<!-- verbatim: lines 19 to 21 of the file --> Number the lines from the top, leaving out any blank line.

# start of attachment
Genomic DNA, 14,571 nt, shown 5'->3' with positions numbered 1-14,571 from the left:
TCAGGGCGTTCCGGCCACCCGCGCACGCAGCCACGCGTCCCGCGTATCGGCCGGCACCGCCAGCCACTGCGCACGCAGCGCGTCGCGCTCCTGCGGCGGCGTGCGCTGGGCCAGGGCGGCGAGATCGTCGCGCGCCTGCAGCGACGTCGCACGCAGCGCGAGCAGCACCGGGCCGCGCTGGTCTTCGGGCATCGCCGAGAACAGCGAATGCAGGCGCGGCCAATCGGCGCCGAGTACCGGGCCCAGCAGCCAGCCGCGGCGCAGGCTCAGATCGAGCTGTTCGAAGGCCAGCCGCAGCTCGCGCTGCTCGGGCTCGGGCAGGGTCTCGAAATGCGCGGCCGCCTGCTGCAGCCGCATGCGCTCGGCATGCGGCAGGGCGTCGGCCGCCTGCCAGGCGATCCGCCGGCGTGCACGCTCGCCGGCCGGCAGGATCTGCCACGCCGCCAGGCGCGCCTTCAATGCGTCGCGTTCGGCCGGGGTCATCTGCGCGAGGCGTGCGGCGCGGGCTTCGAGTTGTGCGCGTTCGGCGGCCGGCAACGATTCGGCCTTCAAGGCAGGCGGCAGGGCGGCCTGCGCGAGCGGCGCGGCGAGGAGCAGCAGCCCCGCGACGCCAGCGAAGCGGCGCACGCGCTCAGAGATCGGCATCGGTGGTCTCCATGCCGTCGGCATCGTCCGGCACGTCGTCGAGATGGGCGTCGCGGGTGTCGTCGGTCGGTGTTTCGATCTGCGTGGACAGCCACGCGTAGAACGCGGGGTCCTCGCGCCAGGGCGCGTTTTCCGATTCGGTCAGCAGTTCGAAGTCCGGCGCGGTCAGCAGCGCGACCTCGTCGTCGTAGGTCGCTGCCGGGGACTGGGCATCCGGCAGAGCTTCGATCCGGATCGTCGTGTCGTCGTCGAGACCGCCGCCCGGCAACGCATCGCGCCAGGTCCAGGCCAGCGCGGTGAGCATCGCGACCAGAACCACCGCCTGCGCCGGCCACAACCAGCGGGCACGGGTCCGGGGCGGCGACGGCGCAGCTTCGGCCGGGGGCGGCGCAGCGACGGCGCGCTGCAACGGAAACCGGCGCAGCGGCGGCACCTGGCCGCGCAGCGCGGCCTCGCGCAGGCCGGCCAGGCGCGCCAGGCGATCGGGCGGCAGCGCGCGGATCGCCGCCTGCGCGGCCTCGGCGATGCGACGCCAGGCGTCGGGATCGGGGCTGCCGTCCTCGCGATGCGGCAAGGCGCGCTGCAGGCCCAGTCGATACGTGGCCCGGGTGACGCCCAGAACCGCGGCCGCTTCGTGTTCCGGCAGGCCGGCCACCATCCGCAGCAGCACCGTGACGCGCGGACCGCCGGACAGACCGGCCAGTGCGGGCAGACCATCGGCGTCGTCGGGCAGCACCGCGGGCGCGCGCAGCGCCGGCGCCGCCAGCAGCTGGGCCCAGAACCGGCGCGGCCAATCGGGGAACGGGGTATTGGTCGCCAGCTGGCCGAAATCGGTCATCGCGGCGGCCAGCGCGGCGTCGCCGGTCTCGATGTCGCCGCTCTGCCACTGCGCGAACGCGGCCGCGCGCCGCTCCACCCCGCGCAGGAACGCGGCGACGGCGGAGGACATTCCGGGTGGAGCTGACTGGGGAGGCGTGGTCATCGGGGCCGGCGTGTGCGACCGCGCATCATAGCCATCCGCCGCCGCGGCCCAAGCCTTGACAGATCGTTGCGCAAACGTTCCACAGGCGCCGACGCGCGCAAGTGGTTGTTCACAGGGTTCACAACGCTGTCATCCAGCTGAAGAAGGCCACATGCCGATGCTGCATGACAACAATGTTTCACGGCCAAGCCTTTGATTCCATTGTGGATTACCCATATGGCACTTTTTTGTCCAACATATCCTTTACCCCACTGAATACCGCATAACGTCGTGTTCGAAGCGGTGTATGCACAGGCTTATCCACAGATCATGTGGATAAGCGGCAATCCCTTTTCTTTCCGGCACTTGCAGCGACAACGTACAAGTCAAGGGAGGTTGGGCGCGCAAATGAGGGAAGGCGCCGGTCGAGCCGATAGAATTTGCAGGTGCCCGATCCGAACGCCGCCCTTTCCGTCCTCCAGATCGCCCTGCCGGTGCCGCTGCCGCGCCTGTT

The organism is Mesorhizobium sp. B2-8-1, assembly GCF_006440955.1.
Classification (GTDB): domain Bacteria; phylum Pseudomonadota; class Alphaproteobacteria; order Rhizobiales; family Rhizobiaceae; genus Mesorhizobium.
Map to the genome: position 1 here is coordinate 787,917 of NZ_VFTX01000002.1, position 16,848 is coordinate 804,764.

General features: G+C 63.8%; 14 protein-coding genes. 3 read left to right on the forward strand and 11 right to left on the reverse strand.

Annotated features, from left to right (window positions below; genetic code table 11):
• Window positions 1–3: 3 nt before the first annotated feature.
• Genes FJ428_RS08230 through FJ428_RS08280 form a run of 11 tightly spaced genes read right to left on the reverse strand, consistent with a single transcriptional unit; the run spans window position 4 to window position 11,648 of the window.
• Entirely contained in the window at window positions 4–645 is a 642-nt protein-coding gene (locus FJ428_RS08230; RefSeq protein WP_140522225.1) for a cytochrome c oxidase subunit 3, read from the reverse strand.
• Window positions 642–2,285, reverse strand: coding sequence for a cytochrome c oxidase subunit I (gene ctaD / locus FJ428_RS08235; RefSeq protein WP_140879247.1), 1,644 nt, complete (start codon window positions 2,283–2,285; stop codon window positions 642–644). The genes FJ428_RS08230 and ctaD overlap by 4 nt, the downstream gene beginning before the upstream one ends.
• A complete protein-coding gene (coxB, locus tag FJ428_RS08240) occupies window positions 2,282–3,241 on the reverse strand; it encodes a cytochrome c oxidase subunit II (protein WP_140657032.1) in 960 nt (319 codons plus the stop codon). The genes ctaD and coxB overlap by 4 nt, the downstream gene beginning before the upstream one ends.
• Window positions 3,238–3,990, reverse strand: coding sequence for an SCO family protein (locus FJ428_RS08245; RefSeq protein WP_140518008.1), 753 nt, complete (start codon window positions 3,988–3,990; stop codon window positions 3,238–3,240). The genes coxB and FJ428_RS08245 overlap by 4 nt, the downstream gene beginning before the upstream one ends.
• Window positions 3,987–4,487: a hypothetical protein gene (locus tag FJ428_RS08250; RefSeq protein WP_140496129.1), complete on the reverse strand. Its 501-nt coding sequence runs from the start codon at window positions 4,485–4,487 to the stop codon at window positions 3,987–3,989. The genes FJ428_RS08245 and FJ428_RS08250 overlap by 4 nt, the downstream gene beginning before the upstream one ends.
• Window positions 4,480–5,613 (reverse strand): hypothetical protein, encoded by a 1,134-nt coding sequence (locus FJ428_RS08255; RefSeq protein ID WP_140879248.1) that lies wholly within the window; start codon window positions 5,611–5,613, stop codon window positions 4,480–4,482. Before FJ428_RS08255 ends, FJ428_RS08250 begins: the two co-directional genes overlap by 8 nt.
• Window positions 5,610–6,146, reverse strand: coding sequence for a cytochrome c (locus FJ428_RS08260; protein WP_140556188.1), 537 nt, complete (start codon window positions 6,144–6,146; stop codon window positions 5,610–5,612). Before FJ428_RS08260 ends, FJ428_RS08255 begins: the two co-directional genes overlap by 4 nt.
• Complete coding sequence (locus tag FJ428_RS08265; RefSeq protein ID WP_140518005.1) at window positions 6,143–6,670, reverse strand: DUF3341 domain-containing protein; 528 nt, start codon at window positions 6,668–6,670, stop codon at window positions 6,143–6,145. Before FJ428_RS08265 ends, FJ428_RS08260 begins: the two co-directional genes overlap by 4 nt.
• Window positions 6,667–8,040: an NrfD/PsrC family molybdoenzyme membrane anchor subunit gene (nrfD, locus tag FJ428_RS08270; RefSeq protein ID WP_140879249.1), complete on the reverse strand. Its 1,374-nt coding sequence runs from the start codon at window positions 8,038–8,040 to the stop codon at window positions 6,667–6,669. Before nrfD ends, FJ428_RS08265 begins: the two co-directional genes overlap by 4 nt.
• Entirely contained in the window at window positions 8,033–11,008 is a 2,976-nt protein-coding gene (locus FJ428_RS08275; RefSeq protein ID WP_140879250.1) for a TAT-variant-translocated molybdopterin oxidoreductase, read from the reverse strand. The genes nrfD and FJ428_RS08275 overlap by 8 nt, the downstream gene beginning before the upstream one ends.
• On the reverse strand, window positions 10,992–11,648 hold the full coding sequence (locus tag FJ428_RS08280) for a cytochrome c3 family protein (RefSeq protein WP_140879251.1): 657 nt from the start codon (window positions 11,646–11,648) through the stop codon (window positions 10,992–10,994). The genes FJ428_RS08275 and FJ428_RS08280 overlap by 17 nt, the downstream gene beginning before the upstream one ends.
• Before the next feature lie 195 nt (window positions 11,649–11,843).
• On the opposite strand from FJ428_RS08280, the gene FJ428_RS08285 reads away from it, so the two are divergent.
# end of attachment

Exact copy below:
• Entirely contained in the window at window positions 8,033–11,008 is a 2,976-nt protein-coding gene (locus FJ428_RS08275; RefSeq protein ID WP_140879250.1) for a TAT-variant-translocated molybdopterin oxidoreductase, read from the reverse strand. The genes nrfD and FJ428_RS08275 overlap by 8 nt, the downstream gene beginning before the upstream one ends.
• On the reverse strand, window positions 10,992–11,648 hold the full coding sequence (locus tag FJ428_RS08280) for a cytochrome c3 family protein (RefSeq protein WP_140879251.1): 657 nt from the start codon (window positions 11,646–11,648) through the stop codon (window positions 10,992–10,994). The genes FJ428_RS08275 and FJ428_RS08280 overlap by 17 nt, the downstream gene beginning before the upstream one ends.
• Before the next feature lie 195 nt (window positions 11,649–11,843).